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TS in shop again

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Blog entry by Rustic posted 1798 days ago 1298 reads 0 times favorited 23 comments Add to Favorites Watch

Hi All,

My table saw is going into the shop again for the same problem as all the other times. I changed out the blade and thought I had tightened everything down, well I truned the saw on and heard the fateful sound I have heard so many times before. My heart sunk.

So now I am thinking of getting a new table saw. I think I may go with craftsman this time. My dad has had his for 50 years or so and still runs like a champ. The one I have now is a Ryobi.

-- www.carvingandturningsbyrick.com, Rick Kruse, Grand Rapids, MI



23 comments so far

View HokieMojo's profile

HokieMojo

2098 posts in 2360 days


#1 posted 1798 days ago

There are many different levels of craftsman TS’s. What type were you looking at.

View jerryz's profile

jerryz

164 posts in 1911 days


#2 posted 1798 days ago

You should consider in stepping up to the hibrid table saw it is light years a better saw than the other styles Sears offers, on sale you can probably get one for $700 to $800 and you won’t regret it.
Less noise, less vibration, more accuracy and greater pleasure when using it. The 22124 is a joy I have one and have not found any bad reviews so far of it. By the way my previous TS was also a Ryoby.

View grizzman's profile

grizzman

6938 posts in 1935 days


#3 posted 1798 days ago

sorry your table saw is on the outs again…...i dont have any experiance with craftsman…but i would think if you get one of there quality saw’s you prob will come out all right….ive had my delta for 14 years and not one problem….its a 3hp…with a three belt drive…so i can only speak with that experiance…..i hope you get up and running soon….i dont know what i would do if my saw was gone…is there life without a table saw…..lol…...good luck..let us know what you end up doing…....grizzman

-- GRIZZMAN ...[''''']

View patron's profile

patron

13017 posts in 1973 days


#4 posted 1798 days ago

for me craftsman is just a way to get on my feet ,
and make some money to get a good tool .
i’ve had to go to sears 3 times over the years ,
and start again .
when i can , i sell them , or give them away ,
to someone less fortunate than me .

they are a good place to visit ,
but i wouldn’t want to live there .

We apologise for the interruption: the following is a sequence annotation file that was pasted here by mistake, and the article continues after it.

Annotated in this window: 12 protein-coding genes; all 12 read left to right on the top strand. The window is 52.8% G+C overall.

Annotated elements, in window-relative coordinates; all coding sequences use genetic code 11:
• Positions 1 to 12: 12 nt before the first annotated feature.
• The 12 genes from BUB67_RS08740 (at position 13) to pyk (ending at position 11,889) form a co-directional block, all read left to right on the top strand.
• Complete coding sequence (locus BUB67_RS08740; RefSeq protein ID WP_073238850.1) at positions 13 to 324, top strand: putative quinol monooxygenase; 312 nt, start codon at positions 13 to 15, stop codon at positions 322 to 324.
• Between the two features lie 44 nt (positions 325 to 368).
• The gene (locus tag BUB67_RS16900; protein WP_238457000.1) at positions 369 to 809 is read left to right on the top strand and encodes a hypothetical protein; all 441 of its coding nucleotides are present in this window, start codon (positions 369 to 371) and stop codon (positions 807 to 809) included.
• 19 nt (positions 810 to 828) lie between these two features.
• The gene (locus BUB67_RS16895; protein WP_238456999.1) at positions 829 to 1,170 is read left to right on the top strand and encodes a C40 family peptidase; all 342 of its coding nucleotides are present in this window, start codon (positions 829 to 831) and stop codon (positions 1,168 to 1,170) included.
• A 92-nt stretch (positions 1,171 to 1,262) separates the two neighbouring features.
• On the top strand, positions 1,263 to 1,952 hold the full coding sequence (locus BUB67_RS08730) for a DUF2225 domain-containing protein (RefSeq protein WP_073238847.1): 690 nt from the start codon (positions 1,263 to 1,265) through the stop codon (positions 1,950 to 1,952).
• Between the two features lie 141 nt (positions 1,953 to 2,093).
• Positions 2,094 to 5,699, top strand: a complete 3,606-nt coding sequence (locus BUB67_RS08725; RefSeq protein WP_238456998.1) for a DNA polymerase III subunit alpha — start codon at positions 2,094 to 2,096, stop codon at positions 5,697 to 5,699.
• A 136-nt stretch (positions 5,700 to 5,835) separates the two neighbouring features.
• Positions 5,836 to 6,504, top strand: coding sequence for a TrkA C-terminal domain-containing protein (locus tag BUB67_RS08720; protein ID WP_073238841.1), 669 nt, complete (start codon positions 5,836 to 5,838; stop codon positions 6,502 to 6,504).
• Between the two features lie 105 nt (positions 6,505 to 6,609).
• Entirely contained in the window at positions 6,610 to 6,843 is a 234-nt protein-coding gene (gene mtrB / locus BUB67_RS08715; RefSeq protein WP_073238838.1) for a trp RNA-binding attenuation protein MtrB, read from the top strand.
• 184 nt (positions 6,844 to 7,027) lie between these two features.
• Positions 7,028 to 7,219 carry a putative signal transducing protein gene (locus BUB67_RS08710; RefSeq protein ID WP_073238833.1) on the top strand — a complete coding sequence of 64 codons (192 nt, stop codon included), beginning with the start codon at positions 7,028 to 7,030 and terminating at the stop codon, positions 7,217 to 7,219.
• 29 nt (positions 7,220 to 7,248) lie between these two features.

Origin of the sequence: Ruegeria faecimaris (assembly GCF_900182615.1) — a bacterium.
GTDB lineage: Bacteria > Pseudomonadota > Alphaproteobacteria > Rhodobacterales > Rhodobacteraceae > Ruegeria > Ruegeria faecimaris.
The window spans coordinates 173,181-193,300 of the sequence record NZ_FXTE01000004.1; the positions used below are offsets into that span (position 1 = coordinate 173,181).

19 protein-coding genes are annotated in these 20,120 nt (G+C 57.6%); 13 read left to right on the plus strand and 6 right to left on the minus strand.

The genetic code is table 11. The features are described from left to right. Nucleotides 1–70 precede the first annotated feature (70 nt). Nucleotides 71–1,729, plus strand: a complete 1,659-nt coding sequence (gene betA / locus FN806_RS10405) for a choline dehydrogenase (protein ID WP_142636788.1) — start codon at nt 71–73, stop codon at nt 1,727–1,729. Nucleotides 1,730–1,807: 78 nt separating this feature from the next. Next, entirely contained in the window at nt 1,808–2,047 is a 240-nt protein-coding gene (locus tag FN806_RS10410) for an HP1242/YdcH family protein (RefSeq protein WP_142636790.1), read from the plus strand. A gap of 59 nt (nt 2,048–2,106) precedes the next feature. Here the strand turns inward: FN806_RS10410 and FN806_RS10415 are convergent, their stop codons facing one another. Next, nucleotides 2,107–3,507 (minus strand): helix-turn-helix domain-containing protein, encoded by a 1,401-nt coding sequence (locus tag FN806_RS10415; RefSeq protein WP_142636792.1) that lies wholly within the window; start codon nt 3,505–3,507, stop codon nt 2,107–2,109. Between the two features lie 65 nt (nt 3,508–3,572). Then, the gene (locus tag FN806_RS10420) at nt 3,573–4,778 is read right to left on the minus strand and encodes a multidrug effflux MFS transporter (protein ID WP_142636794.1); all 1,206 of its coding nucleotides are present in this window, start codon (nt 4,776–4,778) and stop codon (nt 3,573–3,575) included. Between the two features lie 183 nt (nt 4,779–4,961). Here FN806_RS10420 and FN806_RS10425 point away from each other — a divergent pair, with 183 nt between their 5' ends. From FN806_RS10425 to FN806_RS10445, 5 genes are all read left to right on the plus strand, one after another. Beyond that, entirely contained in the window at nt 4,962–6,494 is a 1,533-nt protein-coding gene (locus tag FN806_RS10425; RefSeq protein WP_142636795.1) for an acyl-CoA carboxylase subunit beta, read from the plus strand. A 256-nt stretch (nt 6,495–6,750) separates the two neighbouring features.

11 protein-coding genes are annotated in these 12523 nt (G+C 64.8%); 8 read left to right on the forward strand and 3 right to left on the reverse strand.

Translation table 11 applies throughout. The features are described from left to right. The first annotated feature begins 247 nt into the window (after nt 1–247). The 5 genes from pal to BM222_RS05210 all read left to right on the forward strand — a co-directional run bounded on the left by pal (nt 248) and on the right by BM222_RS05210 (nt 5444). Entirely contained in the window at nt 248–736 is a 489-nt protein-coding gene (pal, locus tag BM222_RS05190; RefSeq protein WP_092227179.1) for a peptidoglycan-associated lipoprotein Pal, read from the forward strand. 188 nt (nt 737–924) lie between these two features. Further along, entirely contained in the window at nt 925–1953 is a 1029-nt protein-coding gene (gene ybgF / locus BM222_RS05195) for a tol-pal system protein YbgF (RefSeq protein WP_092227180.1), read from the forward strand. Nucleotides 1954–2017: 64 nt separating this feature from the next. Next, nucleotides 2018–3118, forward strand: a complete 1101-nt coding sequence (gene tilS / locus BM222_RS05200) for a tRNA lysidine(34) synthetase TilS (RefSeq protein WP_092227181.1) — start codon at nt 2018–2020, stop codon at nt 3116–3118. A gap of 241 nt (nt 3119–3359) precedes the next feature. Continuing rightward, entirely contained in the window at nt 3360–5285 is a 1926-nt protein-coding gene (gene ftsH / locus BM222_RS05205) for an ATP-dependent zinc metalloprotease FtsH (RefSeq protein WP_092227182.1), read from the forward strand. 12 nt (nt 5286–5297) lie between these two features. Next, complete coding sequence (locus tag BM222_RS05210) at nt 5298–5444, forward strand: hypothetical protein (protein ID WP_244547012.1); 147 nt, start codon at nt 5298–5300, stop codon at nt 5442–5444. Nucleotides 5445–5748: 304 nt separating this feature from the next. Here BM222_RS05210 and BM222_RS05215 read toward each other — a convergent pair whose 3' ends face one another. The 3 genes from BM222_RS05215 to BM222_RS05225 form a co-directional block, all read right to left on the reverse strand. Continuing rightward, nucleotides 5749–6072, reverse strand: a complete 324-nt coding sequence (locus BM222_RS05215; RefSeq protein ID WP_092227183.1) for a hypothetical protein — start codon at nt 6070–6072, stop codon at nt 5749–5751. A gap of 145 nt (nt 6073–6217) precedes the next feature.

good luck !

-- david - only thru kindness can this world be whole . If we don't succeed we run the risk of failure. Dan Quayle

View Quixote's profile

Quixote

206 posts in 2270 days


#5 posted 1798 days ago

I have to chime in with Patrons idea on my Craftsman saw.

I’m buying a fairly inexpensive saw for around $250, and expect it to let the smoke out of the motor at about five years. ( The last one let go about three months after the warranty expired…) When the replacement motor is $150, I either toss the whole thing, or as in the last one, I turned the top and guides into a portable router table.

This one is the one I have, I like it, and it’s on sale for $189.

http://www.sears.com/shc/s/p_10153_12605_00921805000P?vName=Tools&cName=Bench+%26+Stationary+Power+Tools&sName=Table+Saws

But this is the portable saw that goes to the jobsite, or gets loaned out if my dad has some flooring or some dirty or rough stuff that he doesn;t want to cut on his $1500 de Walt…

I think I’m on my fourth or fifth unit that I either have burned up or traded out of over the last 25 years.

It may sound funny, but when my regular jobs all crapped out and I found myself scrambling for income, I could always fall back on feeding my family with my carpentry or masonry skills. I could easily be persuaded that I should have spent twice as much on a better saw, and in the long run I would have saved money, but at the time, cash flow has been the critical element in my shopping decision.

But with all that, I’ve seen guys show up with the $100 really cheap table top saws and I could never recommend even for a boat anchor. I would use my circular saw and a long edge guide and get much cleaner rips on plywood and siding in half the time.

Hope the thoughts help.

Q